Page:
No, the FDA isn’t Poisoning Baby Food with Rocket Fuel
Last week, activists with the Environmental Working Group, Natural Resources Defense Council, and Environmental Defense Fund (among others) tried to stir public fear to fit their narrative. This time, they claimed that the Food and Drug Administration (FDA) refused to ban the use of rocket fuel chemicals in baby food. (How dare they! Think of the children!)
But, as you might imagine, reality is far less dire than what these activists crying wolf would like you to believe.
Perchlorate, the chemical which activists want banned, is a naturally occurring molecule made up of one chlorine atom and four oxygen atoms. It’s used to reduce static electricity buildup in dry food packaging.
Since the molecule contains so many oxygen atoms, it’s also useful in maintaining fire. Remember, fire needs three ingredients to start: a heat source, fuel, and oxygen. Although perchlorate is used to supply oxygen in fireworks and rocket fuel, the substance by itself isn’t inherently dangerous.
The long-standing principle in toxicology is that the dose makes the poison. Any substance, including water or caffeine, can be toxic in a great enough amount. That’s why perchlorate in food packaging is already heavily monitored by the FDA and EPA.
The National Academy of Sciences recommends that people, including sensitive groups like pregnant women and infants, consume no more than .7 micrograms per kilogram of body weight per day.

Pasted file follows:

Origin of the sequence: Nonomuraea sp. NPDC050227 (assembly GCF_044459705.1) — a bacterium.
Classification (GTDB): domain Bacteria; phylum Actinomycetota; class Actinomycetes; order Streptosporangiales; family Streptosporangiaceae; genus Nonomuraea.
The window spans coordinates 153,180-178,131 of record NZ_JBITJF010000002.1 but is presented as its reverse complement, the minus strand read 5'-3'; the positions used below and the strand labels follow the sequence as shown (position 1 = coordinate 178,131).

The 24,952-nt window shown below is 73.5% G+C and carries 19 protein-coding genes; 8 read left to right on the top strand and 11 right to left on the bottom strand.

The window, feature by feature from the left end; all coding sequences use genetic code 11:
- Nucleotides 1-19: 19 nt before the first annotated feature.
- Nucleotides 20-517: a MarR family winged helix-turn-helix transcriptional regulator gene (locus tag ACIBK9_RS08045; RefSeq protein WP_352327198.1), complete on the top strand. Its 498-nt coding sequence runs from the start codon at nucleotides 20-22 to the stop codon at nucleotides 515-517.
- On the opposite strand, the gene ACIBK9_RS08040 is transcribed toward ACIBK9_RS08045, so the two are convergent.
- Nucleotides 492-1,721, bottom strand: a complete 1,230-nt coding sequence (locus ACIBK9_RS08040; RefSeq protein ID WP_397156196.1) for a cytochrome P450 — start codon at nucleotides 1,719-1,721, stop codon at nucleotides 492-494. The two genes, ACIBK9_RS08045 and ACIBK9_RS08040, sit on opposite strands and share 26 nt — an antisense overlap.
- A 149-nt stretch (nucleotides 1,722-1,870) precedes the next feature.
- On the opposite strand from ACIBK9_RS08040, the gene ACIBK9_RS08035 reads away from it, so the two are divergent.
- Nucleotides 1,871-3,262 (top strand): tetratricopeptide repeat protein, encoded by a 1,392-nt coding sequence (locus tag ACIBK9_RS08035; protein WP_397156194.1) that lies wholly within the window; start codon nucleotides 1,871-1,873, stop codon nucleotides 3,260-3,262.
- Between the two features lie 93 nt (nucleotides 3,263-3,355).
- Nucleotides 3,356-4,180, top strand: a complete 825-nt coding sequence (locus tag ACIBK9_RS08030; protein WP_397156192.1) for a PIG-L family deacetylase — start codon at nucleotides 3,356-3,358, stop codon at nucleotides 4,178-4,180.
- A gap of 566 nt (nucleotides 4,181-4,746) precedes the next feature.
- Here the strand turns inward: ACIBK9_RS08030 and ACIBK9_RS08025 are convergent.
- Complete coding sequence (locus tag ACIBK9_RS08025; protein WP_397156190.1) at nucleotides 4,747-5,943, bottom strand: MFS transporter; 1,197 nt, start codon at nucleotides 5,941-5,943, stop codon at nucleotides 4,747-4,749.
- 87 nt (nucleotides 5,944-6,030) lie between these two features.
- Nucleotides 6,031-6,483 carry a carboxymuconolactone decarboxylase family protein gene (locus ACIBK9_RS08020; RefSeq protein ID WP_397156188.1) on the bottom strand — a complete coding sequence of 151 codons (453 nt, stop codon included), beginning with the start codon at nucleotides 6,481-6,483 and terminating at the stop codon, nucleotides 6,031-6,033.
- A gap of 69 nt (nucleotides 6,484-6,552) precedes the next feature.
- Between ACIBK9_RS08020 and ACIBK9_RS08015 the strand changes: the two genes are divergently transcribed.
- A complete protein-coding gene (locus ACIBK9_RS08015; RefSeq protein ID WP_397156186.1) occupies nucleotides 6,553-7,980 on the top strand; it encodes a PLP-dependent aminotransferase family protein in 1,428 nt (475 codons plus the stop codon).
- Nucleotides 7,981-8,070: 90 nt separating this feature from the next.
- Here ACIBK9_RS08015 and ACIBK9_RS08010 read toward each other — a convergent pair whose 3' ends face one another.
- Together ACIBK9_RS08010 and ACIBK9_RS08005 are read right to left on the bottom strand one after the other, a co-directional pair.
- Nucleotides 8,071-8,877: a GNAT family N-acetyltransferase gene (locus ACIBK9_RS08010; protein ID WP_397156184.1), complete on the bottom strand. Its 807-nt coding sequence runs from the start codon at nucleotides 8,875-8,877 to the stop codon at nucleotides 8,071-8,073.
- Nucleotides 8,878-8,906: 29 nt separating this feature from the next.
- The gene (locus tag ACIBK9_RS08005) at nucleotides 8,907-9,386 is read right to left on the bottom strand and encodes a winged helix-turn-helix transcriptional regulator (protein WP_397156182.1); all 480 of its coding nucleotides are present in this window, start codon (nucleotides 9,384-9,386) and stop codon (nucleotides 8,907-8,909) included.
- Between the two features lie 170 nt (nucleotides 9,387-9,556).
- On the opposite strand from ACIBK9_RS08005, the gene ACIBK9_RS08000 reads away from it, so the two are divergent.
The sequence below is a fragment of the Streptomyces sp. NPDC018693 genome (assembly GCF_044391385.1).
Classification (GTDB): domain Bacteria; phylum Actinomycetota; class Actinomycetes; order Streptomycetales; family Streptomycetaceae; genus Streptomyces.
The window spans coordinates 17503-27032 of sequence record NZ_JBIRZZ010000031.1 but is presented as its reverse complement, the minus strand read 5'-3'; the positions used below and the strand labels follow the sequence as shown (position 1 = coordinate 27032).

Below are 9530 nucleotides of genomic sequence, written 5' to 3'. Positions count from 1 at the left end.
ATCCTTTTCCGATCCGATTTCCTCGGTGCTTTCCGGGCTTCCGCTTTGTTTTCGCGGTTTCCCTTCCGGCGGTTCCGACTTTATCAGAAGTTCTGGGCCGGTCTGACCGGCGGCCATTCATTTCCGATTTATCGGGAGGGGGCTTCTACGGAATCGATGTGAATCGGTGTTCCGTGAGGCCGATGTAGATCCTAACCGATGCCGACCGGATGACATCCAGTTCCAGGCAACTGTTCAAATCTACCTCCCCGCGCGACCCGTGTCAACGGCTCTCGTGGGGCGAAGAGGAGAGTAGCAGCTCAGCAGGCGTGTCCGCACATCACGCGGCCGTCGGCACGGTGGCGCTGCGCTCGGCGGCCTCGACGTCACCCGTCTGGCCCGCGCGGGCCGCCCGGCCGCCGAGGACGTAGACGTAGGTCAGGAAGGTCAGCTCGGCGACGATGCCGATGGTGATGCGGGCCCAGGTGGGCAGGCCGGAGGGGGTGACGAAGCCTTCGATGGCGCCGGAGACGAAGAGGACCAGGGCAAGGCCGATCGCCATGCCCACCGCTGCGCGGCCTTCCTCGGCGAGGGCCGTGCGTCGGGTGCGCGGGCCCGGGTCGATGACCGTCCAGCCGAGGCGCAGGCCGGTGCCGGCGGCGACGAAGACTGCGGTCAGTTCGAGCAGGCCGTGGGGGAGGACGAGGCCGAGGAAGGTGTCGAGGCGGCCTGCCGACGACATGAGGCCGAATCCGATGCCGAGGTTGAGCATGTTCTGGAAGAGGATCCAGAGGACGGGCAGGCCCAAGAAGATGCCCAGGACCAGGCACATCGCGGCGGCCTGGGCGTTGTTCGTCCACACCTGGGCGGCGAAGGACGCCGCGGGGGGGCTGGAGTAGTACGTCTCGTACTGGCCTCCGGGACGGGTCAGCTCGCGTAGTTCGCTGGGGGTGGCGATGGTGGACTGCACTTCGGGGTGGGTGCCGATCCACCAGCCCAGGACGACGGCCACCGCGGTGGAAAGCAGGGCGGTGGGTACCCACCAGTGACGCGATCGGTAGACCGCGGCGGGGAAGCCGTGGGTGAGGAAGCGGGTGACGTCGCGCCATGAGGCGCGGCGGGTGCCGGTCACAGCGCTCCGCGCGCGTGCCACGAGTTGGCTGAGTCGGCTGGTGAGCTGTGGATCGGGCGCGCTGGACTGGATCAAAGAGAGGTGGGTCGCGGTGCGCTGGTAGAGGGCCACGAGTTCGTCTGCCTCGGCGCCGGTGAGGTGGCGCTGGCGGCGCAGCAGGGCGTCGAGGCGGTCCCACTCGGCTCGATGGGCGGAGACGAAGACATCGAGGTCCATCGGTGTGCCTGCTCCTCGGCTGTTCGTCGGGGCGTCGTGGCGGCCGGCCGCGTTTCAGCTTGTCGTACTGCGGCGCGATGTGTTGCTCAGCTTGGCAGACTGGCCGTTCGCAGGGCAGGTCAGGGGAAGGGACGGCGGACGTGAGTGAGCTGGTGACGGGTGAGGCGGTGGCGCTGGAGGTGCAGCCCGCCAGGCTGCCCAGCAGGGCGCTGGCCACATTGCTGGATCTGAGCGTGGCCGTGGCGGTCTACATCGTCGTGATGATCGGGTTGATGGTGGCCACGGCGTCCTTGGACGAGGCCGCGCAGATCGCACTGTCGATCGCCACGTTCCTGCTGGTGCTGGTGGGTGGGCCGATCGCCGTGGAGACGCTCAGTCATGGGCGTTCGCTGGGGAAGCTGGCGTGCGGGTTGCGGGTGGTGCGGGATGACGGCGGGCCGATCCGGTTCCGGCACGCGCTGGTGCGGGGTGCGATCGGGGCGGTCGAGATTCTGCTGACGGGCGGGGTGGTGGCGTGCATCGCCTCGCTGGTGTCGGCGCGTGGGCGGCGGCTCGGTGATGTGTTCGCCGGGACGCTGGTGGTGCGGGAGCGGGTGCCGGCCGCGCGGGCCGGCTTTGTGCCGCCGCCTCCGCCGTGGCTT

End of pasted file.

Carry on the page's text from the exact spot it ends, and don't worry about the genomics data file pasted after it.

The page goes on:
That’s pretty tiny—the average baby, weighing 3.5kg (about 7.7 lbs), shouldn’t consume more than the equivalent of about 1/25 a grain of salt. And rather than basing this level on how much perchlorate could cause a health problem, the NAS measurement is even more conservative. Their analysis reflects how much perchlorate it would take to before impacting the body’s absorption of iodine.
Iodine helps the thyroid make hormones, and perchlorate was previously prescribed to help people with an overactive thyroid.
In a recent study, which examined real-world exposure to perchlorate, the FDA found that levels didn’t even come close to the safety threshold. Even in infants, who tend to eat a lot of dry packaged cereal, perchlorate levels never reached more than half the recommended level.
That is why FDA decided that an all-out ban on perchlorate would be unnecessary. After all, perchlorate serves a useful purpose, and people don’t consume enough to raise concern.
We’ll chalk up this toxicological review as FDA: 1, fear-mongering activists: 0.